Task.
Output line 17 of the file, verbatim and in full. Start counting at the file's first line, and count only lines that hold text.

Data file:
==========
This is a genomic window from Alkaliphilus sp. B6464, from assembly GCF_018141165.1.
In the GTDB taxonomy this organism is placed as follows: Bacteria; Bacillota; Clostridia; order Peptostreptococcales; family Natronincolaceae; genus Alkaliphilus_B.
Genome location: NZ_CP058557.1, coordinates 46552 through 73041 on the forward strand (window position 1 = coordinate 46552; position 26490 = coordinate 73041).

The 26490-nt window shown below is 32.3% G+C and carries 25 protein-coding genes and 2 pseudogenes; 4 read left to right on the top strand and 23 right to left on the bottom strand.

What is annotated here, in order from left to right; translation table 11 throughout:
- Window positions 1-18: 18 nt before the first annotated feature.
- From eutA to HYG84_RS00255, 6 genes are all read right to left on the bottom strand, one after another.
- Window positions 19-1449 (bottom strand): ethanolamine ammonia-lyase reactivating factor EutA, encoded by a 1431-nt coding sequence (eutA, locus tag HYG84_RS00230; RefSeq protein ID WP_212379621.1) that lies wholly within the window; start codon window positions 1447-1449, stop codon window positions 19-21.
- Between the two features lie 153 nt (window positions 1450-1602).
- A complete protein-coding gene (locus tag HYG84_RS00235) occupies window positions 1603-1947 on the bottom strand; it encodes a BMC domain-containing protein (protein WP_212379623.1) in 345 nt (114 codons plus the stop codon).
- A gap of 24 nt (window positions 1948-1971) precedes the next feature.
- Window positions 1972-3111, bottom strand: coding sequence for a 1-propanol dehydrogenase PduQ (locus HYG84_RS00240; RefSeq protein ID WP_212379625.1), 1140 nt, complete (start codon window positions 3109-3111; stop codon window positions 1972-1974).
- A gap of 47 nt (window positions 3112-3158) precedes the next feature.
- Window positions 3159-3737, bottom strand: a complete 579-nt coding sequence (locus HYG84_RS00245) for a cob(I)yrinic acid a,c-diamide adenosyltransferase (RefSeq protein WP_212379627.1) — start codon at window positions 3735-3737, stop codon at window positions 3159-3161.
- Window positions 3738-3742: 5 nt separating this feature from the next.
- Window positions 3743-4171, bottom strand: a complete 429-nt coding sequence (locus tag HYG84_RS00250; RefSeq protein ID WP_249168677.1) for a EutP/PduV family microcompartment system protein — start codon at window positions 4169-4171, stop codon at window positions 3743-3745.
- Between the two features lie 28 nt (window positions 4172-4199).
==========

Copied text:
- Between the two features lie 28 nt (window positions 4172-4199).